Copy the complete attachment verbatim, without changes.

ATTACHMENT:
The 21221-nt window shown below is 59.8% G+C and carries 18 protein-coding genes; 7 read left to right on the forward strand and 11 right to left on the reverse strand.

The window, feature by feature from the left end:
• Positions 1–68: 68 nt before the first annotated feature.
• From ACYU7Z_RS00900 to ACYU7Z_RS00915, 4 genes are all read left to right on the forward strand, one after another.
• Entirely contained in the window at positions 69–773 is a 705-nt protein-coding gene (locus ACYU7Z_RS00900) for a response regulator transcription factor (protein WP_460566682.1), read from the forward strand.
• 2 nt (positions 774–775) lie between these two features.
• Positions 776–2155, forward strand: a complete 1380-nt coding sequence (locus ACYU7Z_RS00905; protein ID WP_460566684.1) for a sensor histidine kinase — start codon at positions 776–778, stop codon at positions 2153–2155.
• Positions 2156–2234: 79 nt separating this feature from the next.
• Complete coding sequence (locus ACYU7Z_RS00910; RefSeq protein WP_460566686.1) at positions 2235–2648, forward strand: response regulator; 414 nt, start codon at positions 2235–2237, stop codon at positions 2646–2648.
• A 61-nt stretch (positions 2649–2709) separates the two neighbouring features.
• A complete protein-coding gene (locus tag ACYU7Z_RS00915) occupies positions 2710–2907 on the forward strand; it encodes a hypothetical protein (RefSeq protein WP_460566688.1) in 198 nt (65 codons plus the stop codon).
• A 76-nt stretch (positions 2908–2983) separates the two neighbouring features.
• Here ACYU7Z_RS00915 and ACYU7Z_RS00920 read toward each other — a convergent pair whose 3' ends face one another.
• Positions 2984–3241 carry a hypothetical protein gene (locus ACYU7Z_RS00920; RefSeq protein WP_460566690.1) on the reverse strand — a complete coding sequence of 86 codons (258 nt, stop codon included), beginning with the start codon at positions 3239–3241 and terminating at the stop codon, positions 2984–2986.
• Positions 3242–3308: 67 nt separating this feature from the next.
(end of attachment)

The 21221-nt window shown below is 59.8% G+C and carries 18 protein-coding genes; 7 read left to right on the forward strand and 11 right to left on the reverse strand.

The window, feature by feature from the left end:
• Positions 1–68: 68 nt before the first annotated feature.
• From ACYU7Z_RS00900 to ACYU7Z_RS00915, 4 genes are all read left to right on the forward strand, one after another.
• Entirely contained in the window at positions 69–773 is a 705-nt protein-coding gene (locus ACYU7Z_RS00900) for a response regulator transcription factor (protein WP_460566682.1), read from the forward strand.
• 2 nt (positions 774–775) lie between these two features.
• Positions 776–2155, forward strand: a complete 1380-nt coding sequence (locus ACYU7Z_RS00905; protein ID WP_460566684.1) for a sensor histidine kinase — start codon at positions 776–778, stop codon at positions 2153–2155.
• Positions 2156–2234: 79 nt separating this feature from the next.
• Complete coding sequence (locus ACYU7Z_RS00910; RefSeq protein WP_460566686.1) at positions 2235–2648, forward strand: response regulator; 414 nt, start codon at positions 2235–2237, stop codon at positions 2646–2648.
• A 61-nt stretch (positions 2649–2709) separates the two neighbouring features.
• A complete protein-coding gene (locus tag ACYU7Z_RS00915) occupies positions 2710–2907 on the forward strand; it encodes a hypothetical protein (RefSeq protein WP_460566688.1) in 198 nt (65 codons plus the stop codon).
• A 76-nt stretch (positions 2908–2983) separates the two neighbouring features.
• Here ACYU7Z_RS00915 and ACYU7Z_RS00920 read toward each other — a convergent pair whose 3' ends face one another.
• Positions 2984–3241 carry a hypothetical protein gene (locus ACYU7Z_RS00920; RefSeq protein WP_460566690.1) on the reverse strand — a complete coding sequence of 86 codons (258 nt, stop codon included), beginning with the start codon at positions 3239–3241 and terminating at the stop codon, positions 2984–2986.
• Positions 3242–3308: 67 nt separating this feature from the next.